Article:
Fireworks display after the 2012 UP Lantern Parade in Diliman, Quezon City.
Sparkling, warm and heartfelt new year wishes for you and your loved ones. Happy New Year, folks! 😀
Last glimpse of the 2012 Sun featuring 2 sunspot groups – AR 1638 (center) and 1640 (right).
2012 has been a huge year for astronomy observing, with some rare and exciting things that took place including the transit of Venus, occultation of Jupiter, solar and lunar eclipses, planetary conjunctions, and many more.
This 2013, a new comet is predicted to blaze brilliantly in the skies and is expected to reach naked eye visibility by early November 2013. If Comet ISON lucks out, we could well be raving about the Great Christmas Comet of 2013 by this time next year. Watch out for it!
Comet McNaught Over New Zealand. Credit & Copyright: Minoru Yonet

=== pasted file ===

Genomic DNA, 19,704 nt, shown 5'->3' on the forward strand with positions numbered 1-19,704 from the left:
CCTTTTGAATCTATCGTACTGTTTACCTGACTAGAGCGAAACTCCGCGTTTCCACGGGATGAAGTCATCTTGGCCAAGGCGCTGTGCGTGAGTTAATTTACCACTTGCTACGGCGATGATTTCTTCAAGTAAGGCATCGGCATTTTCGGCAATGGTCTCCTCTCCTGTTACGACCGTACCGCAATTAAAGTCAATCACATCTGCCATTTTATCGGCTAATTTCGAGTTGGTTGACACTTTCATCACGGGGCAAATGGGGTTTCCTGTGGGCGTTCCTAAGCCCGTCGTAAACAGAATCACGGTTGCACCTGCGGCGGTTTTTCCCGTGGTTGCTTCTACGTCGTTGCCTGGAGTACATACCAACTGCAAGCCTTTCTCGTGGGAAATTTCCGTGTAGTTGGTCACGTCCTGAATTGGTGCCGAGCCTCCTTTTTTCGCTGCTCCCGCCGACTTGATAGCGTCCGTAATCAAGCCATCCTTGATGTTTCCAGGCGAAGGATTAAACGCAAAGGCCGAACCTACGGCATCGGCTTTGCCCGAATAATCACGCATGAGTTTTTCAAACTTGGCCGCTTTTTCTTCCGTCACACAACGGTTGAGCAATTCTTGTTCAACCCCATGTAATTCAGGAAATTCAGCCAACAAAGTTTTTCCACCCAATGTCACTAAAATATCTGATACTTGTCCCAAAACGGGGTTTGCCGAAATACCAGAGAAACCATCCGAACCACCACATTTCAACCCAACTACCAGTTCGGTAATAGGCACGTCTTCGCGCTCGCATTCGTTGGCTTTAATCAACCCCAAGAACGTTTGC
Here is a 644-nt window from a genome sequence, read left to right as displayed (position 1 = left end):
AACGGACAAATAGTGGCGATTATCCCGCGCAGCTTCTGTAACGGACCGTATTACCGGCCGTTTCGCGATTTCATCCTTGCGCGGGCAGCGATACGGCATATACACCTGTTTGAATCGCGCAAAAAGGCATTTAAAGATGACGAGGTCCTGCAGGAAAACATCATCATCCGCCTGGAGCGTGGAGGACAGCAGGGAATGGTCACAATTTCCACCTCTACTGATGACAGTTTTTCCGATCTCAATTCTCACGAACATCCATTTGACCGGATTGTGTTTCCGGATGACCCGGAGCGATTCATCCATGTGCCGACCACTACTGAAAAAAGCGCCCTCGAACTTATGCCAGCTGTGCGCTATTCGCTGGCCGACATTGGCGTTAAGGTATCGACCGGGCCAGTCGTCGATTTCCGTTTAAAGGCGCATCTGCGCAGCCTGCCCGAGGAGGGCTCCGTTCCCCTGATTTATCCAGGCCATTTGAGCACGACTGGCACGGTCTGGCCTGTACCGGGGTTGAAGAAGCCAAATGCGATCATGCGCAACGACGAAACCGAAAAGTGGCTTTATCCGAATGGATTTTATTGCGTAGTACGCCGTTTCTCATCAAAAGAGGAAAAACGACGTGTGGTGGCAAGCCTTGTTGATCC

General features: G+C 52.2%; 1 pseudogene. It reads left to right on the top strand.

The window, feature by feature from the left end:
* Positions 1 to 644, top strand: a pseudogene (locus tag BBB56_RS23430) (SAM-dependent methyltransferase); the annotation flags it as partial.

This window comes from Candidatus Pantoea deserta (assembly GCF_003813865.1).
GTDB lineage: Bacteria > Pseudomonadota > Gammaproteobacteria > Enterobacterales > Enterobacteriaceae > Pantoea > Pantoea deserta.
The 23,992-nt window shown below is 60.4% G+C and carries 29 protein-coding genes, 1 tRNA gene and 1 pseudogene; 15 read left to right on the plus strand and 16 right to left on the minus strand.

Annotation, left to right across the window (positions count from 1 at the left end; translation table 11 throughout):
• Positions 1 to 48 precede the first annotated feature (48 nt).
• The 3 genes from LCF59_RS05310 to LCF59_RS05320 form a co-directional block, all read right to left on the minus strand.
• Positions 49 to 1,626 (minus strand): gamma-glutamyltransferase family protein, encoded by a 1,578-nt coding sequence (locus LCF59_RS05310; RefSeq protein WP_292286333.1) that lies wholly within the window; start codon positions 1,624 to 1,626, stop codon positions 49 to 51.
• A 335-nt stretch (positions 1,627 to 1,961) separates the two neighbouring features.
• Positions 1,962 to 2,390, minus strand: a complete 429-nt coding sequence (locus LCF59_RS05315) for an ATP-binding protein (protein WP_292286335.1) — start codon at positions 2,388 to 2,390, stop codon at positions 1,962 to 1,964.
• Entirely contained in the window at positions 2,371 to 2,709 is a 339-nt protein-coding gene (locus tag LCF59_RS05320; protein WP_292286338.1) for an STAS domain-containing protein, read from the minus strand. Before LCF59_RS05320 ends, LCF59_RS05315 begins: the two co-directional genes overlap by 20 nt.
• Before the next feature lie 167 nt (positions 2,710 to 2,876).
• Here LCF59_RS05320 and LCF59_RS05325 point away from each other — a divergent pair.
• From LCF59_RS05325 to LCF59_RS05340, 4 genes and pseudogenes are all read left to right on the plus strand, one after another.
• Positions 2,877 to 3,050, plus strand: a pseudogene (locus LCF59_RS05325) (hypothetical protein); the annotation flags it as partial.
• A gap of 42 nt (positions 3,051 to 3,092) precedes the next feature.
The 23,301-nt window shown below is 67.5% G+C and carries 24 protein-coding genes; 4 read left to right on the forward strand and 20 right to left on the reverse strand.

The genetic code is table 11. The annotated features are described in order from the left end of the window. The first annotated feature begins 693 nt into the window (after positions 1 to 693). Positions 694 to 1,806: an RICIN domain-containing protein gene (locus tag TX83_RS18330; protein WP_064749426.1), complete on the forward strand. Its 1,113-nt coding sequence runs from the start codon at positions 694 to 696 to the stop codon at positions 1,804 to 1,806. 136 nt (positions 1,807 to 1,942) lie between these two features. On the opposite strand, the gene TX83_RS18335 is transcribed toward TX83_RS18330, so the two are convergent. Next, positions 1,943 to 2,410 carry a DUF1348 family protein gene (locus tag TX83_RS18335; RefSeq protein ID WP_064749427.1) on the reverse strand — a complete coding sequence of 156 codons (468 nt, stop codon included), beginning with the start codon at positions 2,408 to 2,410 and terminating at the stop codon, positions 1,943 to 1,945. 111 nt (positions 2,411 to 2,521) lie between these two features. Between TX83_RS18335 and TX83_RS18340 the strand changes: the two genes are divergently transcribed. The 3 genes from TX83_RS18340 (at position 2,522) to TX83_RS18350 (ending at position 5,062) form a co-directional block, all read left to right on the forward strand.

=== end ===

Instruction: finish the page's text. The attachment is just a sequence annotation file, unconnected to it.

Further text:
The visible solar disk now has several visible sunspot regions. The two largest regions are currently Sunspots 1176 and new Sunspot 1183. Both regions have BETA-Gamma magnetic classification and could produce M-Class flares.
Sunspots are magnetic in nature. They are the places (“active regions”) where the Sun’s magnetic field rises up from below the Sun’s surface and those magnetic regions poke through. Sunspots are darker than the surrounding areas because they are expending less energy and have a lower temperature. Sunspots often have poles (“polarity”) like the south and north poles of magnets.
These are formed continuously as the Sun’s magnetic field actively moves through the Sun. The sunspots have lifetimes of days or perhaps one week or a few weeks. (NASA-SDO)